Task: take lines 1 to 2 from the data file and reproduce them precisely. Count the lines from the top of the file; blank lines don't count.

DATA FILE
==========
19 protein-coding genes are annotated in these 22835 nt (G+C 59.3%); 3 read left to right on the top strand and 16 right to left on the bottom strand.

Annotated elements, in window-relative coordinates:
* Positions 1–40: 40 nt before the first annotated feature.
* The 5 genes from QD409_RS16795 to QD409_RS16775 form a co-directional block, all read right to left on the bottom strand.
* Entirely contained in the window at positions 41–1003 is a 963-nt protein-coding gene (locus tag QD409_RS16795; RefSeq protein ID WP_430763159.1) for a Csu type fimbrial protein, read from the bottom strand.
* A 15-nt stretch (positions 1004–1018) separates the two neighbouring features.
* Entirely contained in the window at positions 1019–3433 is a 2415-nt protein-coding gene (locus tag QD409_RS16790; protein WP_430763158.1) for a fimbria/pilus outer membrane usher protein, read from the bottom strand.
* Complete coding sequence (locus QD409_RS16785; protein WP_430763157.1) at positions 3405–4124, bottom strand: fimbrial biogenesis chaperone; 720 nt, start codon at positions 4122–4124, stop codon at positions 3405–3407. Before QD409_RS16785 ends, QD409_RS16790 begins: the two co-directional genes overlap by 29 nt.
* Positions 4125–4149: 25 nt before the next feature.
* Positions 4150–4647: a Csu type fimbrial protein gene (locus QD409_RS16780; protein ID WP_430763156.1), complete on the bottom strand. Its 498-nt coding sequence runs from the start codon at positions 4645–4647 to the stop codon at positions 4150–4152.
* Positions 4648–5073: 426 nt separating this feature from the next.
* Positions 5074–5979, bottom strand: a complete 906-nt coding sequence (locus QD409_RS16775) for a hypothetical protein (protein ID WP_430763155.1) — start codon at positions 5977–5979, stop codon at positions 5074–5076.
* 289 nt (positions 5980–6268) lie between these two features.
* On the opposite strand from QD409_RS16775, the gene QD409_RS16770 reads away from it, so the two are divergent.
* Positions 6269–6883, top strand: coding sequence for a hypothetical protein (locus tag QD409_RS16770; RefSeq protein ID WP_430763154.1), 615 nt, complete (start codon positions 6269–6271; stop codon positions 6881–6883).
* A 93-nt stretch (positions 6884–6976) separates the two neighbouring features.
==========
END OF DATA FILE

19 protein-coding genes are annotated in these 22835 nt (G+C 59.3%); 3 read left to right on the top strand and 16 right to left on the bottom strand.

Annotated elements, in window-relative coordinates: